Water rights and irrigation questions will fall to the Oregon Water Resources Department (OWRD). By law, all water in Oregon belongs to the public, so water users need permits or licenses to use water from most sources, including wells (groundwater) and streams or lakes (surface water).
Demand can exceed available water, though, and allotments are dictated by the Water Code that went into effect in 1909 and by a 1955 rule that put groundwater use on par with surface water use.
Water rights are complicated and specific to the source of the water, the place and type of use, the amount, point of diversion and timing of the use. Older water rights take priority when a shortage exists, and on many Oregon streams, no new water rights are being issued, so existing water rights are very valuable.
“The watermaster has a big job,” Doug Woodcock, administrator of the OWRD field services division, said. Even having a water right doesn’t guarantee that water will be available if there is a shortage. “Know your water rights,” he said. “This year, rights are being regulated that have never been before.”
The Department of Revenue will handle collection of taxes on sales starting January 4, 2016. The legislature set the base tax rate at 17 percent, but cities and counties can add up to 3 percent more.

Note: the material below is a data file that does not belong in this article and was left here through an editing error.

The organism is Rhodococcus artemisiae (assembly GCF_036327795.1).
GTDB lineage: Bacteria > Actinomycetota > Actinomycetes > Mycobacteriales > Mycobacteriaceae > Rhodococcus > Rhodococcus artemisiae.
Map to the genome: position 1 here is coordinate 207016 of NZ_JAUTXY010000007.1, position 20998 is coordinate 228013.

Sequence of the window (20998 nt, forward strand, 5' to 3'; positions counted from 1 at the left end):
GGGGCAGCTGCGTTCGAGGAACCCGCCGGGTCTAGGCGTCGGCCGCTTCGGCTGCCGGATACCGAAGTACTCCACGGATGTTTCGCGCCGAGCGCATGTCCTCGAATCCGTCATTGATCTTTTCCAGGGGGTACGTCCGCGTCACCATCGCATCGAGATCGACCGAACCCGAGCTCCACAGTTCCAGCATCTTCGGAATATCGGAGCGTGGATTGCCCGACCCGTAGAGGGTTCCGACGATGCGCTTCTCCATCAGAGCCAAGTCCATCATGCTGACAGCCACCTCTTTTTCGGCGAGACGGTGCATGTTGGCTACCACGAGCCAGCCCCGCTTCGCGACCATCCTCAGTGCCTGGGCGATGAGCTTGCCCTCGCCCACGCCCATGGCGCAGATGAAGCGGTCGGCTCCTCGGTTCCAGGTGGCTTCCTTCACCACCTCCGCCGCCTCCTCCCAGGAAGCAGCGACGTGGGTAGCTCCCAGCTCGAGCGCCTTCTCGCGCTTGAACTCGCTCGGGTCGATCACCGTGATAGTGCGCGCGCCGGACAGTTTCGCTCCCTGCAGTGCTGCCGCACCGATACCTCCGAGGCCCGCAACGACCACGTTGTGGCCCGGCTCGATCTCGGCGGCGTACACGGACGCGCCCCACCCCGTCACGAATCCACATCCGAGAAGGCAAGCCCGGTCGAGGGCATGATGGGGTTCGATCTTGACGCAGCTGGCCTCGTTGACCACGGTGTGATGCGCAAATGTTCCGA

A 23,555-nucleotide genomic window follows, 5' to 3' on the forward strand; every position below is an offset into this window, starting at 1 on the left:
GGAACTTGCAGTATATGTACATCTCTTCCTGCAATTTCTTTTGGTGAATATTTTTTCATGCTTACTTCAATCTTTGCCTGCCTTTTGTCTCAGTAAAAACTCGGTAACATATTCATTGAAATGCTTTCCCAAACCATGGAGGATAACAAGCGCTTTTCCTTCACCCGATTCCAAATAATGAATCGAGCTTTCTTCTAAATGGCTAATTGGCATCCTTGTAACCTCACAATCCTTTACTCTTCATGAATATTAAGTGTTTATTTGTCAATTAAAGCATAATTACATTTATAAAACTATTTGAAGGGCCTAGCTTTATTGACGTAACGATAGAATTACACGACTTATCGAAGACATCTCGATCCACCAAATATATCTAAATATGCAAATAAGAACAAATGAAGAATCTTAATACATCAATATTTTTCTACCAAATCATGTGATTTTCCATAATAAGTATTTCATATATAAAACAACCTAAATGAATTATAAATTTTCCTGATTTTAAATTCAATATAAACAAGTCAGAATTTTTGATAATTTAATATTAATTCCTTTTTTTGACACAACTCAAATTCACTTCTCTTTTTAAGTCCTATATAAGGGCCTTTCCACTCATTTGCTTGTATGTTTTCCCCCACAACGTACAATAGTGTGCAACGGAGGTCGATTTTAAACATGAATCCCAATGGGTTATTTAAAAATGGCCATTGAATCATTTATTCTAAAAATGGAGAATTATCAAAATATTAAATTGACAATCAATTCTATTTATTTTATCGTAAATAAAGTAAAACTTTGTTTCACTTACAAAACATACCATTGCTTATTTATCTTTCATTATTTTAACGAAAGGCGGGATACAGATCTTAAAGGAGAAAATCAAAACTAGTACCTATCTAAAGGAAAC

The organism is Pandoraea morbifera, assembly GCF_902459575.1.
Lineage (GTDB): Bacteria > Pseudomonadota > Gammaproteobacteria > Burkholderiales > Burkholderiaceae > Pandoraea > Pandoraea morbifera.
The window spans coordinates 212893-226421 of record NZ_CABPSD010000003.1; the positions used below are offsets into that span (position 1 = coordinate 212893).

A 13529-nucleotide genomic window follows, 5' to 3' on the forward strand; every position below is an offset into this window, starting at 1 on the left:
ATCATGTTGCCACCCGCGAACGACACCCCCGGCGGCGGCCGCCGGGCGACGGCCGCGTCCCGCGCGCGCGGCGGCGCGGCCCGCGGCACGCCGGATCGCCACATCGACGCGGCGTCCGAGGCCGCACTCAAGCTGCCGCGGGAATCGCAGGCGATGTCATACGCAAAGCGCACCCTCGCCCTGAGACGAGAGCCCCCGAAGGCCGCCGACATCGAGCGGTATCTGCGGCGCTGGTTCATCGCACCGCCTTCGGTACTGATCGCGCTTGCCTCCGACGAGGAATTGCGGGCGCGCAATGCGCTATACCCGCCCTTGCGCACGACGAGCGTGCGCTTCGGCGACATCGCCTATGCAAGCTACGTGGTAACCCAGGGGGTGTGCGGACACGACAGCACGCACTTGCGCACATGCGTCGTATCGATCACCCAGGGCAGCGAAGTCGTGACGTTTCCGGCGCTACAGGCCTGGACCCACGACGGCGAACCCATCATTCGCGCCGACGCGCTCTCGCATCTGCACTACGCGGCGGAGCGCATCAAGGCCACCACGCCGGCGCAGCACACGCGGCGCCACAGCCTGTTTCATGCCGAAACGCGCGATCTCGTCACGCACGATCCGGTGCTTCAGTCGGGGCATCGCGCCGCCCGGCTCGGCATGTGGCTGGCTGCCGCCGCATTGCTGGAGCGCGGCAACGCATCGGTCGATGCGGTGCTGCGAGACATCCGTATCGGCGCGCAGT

OAN Executive Director Jeff Stone said that interest in recreational cannabis is strong, but that to succeed, entrepreneurs are going to need experience in growing and in business. “Lots will try, and lots will fail,” Stone predicted.
Part of the challenge is that cannabis remains illegal at the federal level, which impacts everything from banking to pesticide use.
As Oregon growers consider whether and how they are going to engage the new marijuana market, their curiosity about cannabis as a plant, how to breed for particular characteristics, and even the possibility of tissue culture are being discussed.
“There isn’t a plant out there that can be used more in its entirety than cannabis,” said one attendee at the OAN Convention. “The fibers are as strong as anything out there, and the seeds are more nutritious.”
Prohibition hasn’t worked, he also pointed out. “Growing should be in the hands of businessmen and horticulturalists, not criminals,” he said. “It’s a plant, and no one knows how to grow plants better than the people in this room. We can produce it cheaper, cleaner and more efficiently, and make the black market say it’s not worth it.”